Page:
Jacques Lacan, Seminar 8: Transference, seminar 15 (22.3.61): ‘ Oral, anal, genital’. Available online – search ‘Lacan Seminar 8 pdf’. The www.lacaninireland.com version page numbers are 204-223
Didier Anzieu, The Skin-Ego trans N. Segal (Karnac, 2016), chapter 7: ‘The Functions of the Skin-ego’, 103-122. Pdf available on scribd: https://www.scribd.com/doc/207621273/Didier-Anzieu-Skin-Ego
See also ‘Epistemological preliminaries’, The Skin-Ego 3-22, and Didier Anzieu, ‘Le Moi-peau‘, Nouvelle Revue de Psychanalyse: Le dehors et le dedans’ (1974), 195-208. Pdf version available online
Paul Verhaeghe, ‘Lacan’s answer to the classical mind/body deadlock: retracing Freud’s beyond’, in S. Barnard and B. Fink (eds), Reading Seminar XX: Lacan’s Major Work on Love, Knowledge and Feminine Sexuality (State University of New York Press, 2002), 109-140
A similar paper, ’Mind your body and Lacan’s answer to a classical deadlock’ is available online: https://paulverhaeghe.psychoanalysis.be/artikels/Mind%20your%20body.pdf
Week 4: ‘You want it darker?’: From Freud to Laplanche and Green
Jean Laplanche, ‘The Drive and its object-source: its fate in the transference’, in Seduction, Translation, Drives, eds J. Fletcher and M. Stanton (ICA, 1992), 179-196
André Green, ‘Theoretical strategies: dogmatic and genetic perspectives’ and ‘Outline’, in The Chains of Eros (2008)
Week 5: “Has sexuality anything to do with psychoanalysis?” (Green, 1995) – feminist critique, the feminine, the maternal …
Susan Gutwill, Andrea Gitter & Lisa Rubin, ‘The Women’s Therapy Centre Institute: The Personal is Political’, in Women and Therapy, 34 (2010): https://doi.org/10.1080/02703149.2011.532703
Jacques Lacan, ‘The Meaning of the Phallus’. Three English translations available, e.g. in Ecrits, and in J. Mitchell and J. Rose (eds), Feminine Sexuality: Jacques Lacan and the Ecole Freudienne (Macmillan, 1982). – see https://www.lacanianworks.net/?p=11851 for details and for further information about how to access online versions (including Mitchell and Rose’s text).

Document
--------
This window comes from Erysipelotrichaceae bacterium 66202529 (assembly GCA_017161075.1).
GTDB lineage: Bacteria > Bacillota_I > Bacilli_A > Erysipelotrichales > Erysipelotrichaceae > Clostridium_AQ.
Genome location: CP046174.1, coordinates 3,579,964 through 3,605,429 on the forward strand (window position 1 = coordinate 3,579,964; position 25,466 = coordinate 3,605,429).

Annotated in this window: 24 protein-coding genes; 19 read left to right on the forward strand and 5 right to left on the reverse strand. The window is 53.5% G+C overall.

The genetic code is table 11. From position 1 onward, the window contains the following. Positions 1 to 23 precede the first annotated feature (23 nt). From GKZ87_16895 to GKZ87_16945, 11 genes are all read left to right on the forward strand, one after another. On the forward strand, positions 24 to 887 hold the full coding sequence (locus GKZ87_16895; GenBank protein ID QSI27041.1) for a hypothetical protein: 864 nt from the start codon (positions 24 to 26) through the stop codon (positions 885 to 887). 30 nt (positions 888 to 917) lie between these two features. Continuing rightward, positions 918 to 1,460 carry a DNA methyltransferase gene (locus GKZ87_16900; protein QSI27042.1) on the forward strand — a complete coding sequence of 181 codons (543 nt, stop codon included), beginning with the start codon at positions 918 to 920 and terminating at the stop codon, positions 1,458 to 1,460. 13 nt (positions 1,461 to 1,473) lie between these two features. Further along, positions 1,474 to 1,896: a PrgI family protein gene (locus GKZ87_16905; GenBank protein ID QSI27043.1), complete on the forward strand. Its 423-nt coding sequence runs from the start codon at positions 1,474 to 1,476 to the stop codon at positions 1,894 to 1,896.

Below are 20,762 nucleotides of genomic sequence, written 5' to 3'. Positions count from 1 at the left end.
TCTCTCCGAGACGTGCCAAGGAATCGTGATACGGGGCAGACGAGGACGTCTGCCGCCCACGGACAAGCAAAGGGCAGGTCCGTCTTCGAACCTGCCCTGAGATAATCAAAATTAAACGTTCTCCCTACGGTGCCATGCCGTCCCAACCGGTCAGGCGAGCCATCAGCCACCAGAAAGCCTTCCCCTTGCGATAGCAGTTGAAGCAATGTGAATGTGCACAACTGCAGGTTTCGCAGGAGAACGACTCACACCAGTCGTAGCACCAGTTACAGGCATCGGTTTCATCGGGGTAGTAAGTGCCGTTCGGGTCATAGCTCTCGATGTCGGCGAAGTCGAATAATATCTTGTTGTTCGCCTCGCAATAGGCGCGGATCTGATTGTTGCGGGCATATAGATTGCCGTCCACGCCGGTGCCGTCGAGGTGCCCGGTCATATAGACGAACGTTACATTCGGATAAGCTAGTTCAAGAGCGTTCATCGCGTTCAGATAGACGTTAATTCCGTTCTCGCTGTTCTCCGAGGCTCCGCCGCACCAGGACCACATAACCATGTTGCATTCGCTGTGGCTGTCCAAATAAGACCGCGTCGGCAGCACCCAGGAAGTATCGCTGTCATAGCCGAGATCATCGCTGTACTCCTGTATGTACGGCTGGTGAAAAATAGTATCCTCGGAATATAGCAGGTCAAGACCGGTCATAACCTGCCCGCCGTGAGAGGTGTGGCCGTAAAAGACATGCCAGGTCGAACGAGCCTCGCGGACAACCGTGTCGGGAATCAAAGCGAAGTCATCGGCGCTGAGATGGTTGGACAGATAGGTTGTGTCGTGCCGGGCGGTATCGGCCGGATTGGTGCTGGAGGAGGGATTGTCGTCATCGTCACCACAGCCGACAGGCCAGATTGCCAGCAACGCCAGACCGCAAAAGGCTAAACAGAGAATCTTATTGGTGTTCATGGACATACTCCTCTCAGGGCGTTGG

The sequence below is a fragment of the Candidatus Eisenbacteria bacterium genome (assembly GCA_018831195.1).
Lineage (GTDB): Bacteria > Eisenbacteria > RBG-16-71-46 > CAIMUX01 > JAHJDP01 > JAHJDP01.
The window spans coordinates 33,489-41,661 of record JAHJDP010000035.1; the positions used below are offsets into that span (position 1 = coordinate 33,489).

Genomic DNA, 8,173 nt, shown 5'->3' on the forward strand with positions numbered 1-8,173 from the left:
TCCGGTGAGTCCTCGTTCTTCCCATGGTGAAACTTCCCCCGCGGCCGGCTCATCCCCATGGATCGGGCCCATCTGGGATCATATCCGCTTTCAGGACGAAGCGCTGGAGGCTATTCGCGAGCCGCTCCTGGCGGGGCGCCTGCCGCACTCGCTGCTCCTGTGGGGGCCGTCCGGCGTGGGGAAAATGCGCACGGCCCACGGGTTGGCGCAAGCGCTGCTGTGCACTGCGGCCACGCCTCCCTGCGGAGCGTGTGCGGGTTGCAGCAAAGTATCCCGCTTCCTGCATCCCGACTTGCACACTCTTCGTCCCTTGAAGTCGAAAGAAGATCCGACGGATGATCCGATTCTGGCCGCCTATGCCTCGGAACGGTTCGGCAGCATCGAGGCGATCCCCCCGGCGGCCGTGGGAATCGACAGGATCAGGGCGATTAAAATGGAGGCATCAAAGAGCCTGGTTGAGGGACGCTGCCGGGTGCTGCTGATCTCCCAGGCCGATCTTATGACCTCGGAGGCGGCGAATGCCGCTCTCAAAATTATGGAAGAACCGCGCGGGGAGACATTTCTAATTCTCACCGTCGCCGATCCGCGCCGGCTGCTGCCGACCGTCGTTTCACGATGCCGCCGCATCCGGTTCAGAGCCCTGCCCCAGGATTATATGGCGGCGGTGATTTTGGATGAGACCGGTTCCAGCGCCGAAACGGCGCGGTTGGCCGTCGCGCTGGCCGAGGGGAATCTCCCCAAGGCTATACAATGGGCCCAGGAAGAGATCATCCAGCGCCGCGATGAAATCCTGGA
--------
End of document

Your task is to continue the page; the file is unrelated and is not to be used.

Moustafa Safouan, ‘Feminine Sexuality in Psychoanalytic Doctrine’, first published in Scilicet , 5 (1975), 91-104; translation in J. Mitchell and J. Rose (eds), Feminine Sexuality: Jacques Lacan and the Ecole Freudienne (Macmillan, 1982).
Both Rose’s and Mitchell’s introductions are warmly recommended if you want to read further.
John Fletcher, ‘Gender, Sexuality and the Theory of Seduction’, Women: A Cultural Review 11, 1-2 (2000), 95-108
April 25, May 2 9 16 – B Watt and A Newman (no seminar 23 May)
Why do we interpret? What do we interpret (psychical conflict? the transference and/or counter-transference? resistance? fantasy? dreams? identifications? object relations? infantile sexuality? the ‘Symbolic’? aggression? Oedipal angst…)? Are there cases where interpretation is not enough or even ‘too much’? Can there be psychoanalysis without interpretation? What about insight? And are there other ways of thinking that don’t prioritise interpretation as “a magic weapon” or as the privileged tool of analysis? What are some of the other tools that we might use, and when might we use them?
We will frame these questions broadly as a dialogue between the Freudian/Lacanian tradition on the one hand, and the Object Relations/Relational tradition on the other. Both traditions have their clinical advantages and disadvantages, having arisen through clinical work with different types of patients in different historical and intellectual contexts. Drawing on both approaches, and the techniques which flow from them, allows us access to a wider range of therapeutic tools, to listen to our patients more openly and to (as much as possible) mitigate the blind spots of each tradition.